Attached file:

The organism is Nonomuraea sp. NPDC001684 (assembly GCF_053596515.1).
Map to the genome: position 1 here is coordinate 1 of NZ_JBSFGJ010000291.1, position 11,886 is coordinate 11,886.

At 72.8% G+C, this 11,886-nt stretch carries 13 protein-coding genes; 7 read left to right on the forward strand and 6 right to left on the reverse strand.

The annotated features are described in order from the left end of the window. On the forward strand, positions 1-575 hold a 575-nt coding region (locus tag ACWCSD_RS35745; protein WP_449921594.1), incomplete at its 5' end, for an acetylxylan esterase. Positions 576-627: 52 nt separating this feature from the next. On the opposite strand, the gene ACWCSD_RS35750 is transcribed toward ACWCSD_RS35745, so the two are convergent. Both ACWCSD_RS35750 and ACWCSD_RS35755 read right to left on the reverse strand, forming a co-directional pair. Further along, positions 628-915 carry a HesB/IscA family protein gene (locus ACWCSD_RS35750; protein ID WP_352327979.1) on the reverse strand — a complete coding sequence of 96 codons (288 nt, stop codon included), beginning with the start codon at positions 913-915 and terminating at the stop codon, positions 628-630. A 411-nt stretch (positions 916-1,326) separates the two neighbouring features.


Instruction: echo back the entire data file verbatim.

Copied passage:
The organism is Nonomuraea sp. NPDC001684 (assembly GCF_053596515.1).
Map to the genome: position 1 here is coordinate 1 of NZ_JBSFGJ010000291.1, position 11,886 is coordinate 11,886.

At 72.8% G+C, this 11,886-nt stretch carries 13 protein-coding genes; 7 read left to right on the forward strand and 6 right to left on the reverse strand.

The annotated features are described in order from the left end of the window. On the forward strand, positions 1-575 hold a 575-nt coding region (locus tag ACWCSD_RS35745; protein WP_449921594.1), incomplete at its 5' end, for an acetylxylan esterase. Positions 576-627: 52 nt separating this feature from the next. On the opposite strand, the gene ACWCSD_RS35750 is transcribed toward ACWCSD_RS35745, so the two are convergent. Both ACWCSD_RS35750 and ACWCSD_RS35755 read right to left on the reverse strand, forming a co-directional pair. Further along, positions 628-915 carry a HesB/IscA family protein gene (locus ACWCSD_RS35750; protein ID WP_352327979.1) on the reverse strand — a complete coding sequence of 96 codons (288 nt, stop codon included), beginning with the start codon at positions 913-915 and terminating at the stop codon, positions 628-630. A 411-nt stretch (positions 916-1,326) separates the two neighbouring features.